Monday, March 31, 2008

Christopher Nolan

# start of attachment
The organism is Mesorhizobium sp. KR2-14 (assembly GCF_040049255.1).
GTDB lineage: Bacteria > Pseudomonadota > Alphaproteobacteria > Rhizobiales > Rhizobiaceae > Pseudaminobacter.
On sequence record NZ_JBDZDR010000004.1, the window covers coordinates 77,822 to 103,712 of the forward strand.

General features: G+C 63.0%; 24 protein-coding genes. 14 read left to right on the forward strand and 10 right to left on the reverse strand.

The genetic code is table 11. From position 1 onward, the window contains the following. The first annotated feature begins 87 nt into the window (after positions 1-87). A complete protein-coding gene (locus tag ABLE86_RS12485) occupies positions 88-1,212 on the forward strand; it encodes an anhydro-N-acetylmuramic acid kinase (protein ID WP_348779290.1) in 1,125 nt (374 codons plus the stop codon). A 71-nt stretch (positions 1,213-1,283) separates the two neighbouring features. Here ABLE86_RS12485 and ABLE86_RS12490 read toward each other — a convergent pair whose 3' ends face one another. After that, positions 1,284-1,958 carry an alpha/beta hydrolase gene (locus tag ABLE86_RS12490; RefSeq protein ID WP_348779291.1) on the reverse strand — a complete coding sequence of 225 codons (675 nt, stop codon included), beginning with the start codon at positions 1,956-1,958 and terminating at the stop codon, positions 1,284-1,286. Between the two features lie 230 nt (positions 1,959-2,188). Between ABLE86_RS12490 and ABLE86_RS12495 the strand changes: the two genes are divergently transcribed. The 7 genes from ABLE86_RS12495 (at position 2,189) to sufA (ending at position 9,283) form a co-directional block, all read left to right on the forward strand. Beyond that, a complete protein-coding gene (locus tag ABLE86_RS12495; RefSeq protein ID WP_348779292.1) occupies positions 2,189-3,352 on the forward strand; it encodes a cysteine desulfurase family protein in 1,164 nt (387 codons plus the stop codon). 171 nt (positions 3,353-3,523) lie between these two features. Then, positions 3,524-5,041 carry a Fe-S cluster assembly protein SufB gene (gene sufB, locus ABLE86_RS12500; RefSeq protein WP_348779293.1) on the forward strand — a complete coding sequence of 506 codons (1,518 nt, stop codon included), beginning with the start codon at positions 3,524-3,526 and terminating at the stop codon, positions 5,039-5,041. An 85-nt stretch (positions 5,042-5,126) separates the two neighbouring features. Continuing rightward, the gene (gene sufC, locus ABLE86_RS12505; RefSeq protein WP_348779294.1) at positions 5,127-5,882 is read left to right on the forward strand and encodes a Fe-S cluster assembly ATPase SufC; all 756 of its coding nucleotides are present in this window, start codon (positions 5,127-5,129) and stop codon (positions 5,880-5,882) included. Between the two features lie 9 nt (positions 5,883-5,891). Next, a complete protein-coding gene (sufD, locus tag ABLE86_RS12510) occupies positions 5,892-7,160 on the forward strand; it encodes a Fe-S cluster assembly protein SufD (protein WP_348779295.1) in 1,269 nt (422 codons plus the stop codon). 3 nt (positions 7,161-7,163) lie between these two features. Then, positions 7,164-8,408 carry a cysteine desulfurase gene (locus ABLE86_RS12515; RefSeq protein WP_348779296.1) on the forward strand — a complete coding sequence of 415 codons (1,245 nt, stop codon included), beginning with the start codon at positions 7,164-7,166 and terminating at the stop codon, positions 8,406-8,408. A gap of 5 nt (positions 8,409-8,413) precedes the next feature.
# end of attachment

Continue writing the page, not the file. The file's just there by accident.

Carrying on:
I recommend Christopher Nolan's The Banyan Tree to any reader who, like me, reads Irish literature for the pleasure of the Irish way with words. It's also quite a rewarding book if one wants to learn more about Irish life. But he does have a rare way with words, and his style of loosening up the denotative function, broadening it by feel, until the meaning is connotative, apparently owes much to his familiarity with Gaelic. His characters are modern people with roots in old country life; Gaelic is to them something that they remember from their childhoods, the way they remember nursery rhymes. The basic story is a sad family saga, the accounting of an old woman waiting for the return of her youngest son who she imagines will take over the old family farm, a fantasy that no one else believes. However there is no sentimentalism here, just a respectful rendering of an old soul fueled for decades by the memory of a long-dead husband and the good times she had with him, even as the reader is permitted to note much that Minnie O'Brien does not.

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